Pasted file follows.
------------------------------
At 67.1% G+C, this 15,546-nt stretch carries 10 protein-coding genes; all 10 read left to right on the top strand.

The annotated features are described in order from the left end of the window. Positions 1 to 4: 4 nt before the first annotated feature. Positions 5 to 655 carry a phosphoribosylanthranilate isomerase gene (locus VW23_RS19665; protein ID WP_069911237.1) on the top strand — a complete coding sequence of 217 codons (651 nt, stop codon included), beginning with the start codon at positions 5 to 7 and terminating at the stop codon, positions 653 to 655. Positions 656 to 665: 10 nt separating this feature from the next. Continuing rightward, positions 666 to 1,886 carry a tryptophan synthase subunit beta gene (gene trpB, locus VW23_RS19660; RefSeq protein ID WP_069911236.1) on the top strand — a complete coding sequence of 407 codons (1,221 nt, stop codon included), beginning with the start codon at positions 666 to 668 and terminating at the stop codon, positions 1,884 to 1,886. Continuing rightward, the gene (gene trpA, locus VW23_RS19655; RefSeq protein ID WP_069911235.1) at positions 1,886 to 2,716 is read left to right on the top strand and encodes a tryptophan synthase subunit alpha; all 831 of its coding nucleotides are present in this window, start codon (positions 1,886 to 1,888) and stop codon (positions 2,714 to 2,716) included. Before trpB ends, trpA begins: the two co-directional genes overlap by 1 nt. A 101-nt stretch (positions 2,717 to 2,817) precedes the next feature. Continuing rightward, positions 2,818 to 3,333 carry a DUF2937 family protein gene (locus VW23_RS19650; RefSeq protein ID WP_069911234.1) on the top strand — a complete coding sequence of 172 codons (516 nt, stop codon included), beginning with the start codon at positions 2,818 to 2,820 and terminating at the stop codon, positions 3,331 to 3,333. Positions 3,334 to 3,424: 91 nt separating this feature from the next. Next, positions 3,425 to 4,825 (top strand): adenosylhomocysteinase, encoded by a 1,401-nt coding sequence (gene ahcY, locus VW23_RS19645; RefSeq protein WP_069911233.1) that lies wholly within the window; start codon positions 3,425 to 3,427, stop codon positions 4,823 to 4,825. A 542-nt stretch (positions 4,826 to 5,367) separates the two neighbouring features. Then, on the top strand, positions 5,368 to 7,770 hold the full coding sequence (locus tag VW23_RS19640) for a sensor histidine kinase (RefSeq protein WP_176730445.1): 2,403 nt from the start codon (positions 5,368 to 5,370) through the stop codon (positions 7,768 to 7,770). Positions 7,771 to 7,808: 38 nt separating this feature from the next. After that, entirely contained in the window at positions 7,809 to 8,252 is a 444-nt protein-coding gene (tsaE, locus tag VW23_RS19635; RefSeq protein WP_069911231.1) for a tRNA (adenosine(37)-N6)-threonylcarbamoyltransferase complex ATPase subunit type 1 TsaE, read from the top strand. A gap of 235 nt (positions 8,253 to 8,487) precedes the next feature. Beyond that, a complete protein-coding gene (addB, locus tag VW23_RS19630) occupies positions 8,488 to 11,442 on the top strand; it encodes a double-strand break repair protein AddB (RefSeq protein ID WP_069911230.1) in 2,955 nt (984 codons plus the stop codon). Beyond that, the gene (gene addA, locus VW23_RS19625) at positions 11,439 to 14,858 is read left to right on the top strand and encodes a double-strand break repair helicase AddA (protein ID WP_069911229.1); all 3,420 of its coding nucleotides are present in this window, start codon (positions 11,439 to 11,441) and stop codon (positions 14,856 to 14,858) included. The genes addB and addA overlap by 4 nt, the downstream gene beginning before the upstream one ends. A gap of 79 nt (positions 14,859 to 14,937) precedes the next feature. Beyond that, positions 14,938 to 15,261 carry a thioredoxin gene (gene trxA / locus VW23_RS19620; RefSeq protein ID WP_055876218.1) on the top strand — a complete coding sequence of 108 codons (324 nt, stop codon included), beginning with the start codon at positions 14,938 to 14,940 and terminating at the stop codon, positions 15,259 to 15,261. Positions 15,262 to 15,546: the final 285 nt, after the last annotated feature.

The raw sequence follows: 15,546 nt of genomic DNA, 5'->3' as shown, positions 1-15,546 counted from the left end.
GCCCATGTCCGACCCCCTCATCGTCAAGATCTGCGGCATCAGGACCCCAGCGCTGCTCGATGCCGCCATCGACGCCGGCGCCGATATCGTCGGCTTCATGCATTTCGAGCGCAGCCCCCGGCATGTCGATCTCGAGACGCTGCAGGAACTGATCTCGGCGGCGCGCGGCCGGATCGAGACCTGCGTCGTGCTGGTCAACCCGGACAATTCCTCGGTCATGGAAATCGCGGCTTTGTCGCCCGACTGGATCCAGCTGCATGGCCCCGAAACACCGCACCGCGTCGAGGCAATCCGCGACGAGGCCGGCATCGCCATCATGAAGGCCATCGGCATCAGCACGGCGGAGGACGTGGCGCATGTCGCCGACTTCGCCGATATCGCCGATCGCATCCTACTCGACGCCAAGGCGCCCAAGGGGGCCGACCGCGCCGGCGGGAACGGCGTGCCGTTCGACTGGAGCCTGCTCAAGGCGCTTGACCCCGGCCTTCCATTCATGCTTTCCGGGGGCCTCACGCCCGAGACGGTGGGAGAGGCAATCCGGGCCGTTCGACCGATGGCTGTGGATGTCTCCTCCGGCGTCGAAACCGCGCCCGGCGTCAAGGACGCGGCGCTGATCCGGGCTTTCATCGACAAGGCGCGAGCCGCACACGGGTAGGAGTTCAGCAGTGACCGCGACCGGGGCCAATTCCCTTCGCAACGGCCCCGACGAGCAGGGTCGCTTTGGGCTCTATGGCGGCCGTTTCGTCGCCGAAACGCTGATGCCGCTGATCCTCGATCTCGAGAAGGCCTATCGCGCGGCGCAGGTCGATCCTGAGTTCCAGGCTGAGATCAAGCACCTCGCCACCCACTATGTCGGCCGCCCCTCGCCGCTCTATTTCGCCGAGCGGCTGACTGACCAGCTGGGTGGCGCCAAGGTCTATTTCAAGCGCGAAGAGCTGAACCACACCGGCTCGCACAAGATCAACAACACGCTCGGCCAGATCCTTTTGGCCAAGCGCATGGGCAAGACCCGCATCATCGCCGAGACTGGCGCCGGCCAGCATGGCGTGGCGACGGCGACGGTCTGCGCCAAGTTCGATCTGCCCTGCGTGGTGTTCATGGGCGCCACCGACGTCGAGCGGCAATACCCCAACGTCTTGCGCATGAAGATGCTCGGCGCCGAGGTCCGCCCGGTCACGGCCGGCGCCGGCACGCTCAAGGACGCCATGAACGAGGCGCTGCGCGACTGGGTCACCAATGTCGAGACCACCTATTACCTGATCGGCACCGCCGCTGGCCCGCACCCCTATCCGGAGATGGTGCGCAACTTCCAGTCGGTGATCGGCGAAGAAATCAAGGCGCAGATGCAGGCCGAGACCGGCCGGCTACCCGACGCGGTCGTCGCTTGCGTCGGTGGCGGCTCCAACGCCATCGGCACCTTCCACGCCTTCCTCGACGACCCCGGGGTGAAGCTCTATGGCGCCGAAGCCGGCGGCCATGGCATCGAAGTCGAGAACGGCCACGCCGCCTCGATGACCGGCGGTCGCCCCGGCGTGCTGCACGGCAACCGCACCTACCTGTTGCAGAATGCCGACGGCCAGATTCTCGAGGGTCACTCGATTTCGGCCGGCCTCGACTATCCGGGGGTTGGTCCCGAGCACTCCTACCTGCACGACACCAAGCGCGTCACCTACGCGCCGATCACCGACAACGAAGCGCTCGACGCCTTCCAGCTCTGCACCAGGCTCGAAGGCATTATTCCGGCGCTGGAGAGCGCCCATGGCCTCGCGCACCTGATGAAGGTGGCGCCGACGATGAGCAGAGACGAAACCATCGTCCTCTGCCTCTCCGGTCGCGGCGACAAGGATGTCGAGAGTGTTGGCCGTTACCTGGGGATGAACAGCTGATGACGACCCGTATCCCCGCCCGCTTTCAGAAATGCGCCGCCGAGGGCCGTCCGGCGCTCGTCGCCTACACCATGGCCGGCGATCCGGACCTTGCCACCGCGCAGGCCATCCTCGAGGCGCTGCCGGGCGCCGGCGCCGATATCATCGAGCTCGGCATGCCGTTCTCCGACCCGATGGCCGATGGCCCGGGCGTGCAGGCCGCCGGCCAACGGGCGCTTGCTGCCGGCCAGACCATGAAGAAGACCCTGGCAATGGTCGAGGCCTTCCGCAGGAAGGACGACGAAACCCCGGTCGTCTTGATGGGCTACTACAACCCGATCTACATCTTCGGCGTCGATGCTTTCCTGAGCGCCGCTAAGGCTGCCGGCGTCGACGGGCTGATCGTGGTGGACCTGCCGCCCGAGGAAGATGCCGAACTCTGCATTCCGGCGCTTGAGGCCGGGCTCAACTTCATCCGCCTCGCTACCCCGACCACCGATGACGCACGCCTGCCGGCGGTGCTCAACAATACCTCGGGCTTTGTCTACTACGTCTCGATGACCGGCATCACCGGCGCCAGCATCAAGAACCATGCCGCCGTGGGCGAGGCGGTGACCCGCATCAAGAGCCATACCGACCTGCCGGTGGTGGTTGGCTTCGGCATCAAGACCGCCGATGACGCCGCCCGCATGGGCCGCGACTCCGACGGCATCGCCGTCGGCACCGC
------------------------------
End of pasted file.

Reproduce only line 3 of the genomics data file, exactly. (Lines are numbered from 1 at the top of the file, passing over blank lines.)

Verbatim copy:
The raw sequence follows: 15,546 nt of genomic DNA, 5'->3' as shown, positions 1-15,546 counted from the left end.